Used Vehicle Review: Volkswagen Golf, 2015-2018

Vehicle Type

Compact hatchback

Feels and rides like a pricier machine.

History/Description

With improvements throughout and selection to spare, Volkswagen launched the MK7 or 5G generation of Golf in Canada back in 2014 for the following model year.

On offer were upscale styling, an upscale cabin, and a nicely dialled-in driving experience. Both three- and five-door variants were available, and a new body structure made this generation of Golf bigger, more comfortable, safer, and lighter.

Look for feature content goodies including Bluetooth, a standard touchscreen infotainment system, a sunroof, heated leather, premium audio provisions, automatic climate control, push-button start, and plenty more.

Key competitors include similar hatchback variants of models like the Kia Forte, Honda Civic, Hyundai Elantra, Ford Focus, and others.

Engines

All mainstream Golf models from this generation were front-wheel drive, and turbocharged four-cylinder power was standard.

Common engine options include a 1.8-litre turbo four-cylinder, good for 170 horsepower. A 2.0-litre turbodiesel (TDI) engine was also available, as was a 1.4-litre, 150 horsepower four-cylinder turbocharged gas engine, which arrived later.

Both automatic and manual transmissions were available.

What Owners Like

The Golf is rated highly on most aspects of refined and comfortable motoring, with many owners reporting that it feels and rides like a pricier machine. Braking and steering feel are highly rated. Modern interfaces and displays, as well as a flexible cargo area, help round out the package.

What Owners Dislike

Some owners wish for more power from the Golf’s smaller engine options, and others wish for a more straightforward experience from certain aspects of the central command system. Confirming adequate rear seat space is advised, as some owners report insufficient room for larger passengers. Finally, some owners report difficulty in achieving the rated fuel consumption figures on models with the 1.8-litre turbo engine.

Pro Tip: Computer Scan

Check for software updates and diagnostic trouble signs, for maximum peace of mind. Have a VW technician scan the vehicle’s entire powertrain computer system, looking for signs of bad or wonky sensors, which may or may not cause a Check Engine light to illuminate. This check can be completed quickly, and may reveal potential issues that could cost you money.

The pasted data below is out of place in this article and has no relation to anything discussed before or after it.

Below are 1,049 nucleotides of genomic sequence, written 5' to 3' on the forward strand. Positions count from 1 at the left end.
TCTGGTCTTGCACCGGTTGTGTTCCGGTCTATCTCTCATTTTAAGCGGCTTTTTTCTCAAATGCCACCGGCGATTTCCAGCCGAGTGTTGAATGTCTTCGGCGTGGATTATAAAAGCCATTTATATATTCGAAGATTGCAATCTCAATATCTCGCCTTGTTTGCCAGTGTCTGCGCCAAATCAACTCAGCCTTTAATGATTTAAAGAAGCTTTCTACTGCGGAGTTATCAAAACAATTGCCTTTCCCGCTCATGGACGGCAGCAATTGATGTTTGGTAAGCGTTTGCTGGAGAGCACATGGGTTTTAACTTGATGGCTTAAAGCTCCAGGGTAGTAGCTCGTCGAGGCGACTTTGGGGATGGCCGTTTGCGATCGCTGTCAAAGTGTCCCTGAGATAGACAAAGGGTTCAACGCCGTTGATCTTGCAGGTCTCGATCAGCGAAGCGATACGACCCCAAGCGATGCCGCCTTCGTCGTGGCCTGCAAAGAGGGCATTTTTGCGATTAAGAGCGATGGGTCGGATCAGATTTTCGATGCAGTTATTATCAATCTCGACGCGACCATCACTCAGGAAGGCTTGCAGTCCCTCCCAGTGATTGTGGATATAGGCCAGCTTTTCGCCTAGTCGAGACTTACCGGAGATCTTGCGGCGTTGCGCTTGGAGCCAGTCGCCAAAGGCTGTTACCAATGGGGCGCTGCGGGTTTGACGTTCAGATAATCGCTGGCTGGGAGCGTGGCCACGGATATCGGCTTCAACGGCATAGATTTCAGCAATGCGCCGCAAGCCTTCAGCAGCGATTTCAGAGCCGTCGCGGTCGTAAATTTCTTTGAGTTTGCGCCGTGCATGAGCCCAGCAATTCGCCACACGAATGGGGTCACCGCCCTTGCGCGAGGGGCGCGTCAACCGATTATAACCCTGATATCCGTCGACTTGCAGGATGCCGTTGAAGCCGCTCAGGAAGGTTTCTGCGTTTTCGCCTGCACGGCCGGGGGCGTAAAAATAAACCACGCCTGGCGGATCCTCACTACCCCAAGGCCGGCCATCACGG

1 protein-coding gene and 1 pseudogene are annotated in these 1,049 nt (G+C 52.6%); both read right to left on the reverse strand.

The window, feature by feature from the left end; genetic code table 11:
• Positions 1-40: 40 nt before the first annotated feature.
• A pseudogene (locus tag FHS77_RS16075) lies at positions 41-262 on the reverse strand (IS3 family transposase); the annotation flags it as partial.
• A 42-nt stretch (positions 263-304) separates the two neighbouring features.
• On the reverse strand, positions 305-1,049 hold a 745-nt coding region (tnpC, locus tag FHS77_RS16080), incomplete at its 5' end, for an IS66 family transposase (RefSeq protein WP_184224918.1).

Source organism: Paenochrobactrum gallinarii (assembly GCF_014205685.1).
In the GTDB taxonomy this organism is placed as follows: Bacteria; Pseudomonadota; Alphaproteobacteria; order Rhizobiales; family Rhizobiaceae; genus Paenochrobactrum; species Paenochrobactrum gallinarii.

Pro Tip: Software Updates

Work with the dealer to ensure all available software updates have been applied. Depending on the model year and equipment level of the Golf you’re considering, updated software may be available to improve or correct the operation of systems, including the touchscreen infotainment system, charging and electrical system, transmission (automatic), and more. If the Golf you’re considering was consistently dealer-serviced, it’s likely that any software updates have been applied already – though it’s worth checking to confirm.

The Test Drive

Check the Small Stuff

Many owners reporting their experiences online express minimal concerns with reliability or durability so far. Still, based on the experiences of a small group of owners, test drivers are advised to spend a few moments checking all accessories and equipment on board – including all steering-wheel-mounted controls, the fuel-door release mechanism, the tailgate release mechanism, all power windows, the windshield wipers and sprayer, and the folding rear-seat provisions.

Confirm proper operation of the infotainment system, after connecting your smartphone. Be sure to confirm adequate audio quality and functionality during both phone calls and streaming audio playback. If you note any issues, the head-unit may need a hard reset, or a software update.

Stick to Stock

Confirm that the used Golf you’re buying hasn’t had its remaining warranty voided by the previous owner. Some owners choose to modify their Golf, possibly to improve its performance, looks, sound, or handling. Here’s a discussion thread where some some common modifications are listed.